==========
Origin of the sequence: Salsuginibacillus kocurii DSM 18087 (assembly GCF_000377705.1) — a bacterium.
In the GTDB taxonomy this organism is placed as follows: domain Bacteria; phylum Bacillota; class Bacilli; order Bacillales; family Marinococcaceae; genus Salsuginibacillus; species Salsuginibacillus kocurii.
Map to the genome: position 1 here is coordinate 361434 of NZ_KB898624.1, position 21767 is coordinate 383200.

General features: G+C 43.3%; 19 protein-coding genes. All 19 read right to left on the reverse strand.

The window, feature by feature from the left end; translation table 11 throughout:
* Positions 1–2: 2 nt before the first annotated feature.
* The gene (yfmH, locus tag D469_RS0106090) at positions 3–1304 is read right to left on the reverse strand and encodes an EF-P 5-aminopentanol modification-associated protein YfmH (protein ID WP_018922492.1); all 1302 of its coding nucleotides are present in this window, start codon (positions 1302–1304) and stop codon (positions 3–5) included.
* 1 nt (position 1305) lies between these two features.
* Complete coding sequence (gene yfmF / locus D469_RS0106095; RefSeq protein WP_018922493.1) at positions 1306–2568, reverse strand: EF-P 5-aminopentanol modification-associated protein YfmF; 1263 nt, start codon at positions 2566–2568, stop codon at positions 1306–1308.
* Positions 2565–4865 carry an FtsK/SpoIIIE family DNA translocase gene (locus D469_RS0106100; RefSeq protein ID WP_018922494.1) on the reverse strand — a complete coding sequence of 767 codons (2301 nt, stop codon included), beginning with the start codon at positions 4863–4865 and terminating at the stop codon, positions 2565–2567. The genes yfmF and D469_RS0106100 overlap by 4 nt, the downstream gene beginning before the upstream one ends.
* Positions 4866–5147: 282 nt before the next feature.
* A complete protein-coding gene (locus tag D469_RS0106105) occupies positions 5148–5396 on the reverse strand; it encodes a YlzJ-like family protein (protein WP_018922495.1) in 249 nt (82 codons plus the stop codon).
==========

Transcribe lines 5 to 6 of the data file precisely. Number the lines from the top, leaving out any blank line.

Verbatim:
The window, feature by feature from the left end; translation table 11 throughout:
* Positions 1–2: 2 nt before the first annotated feature.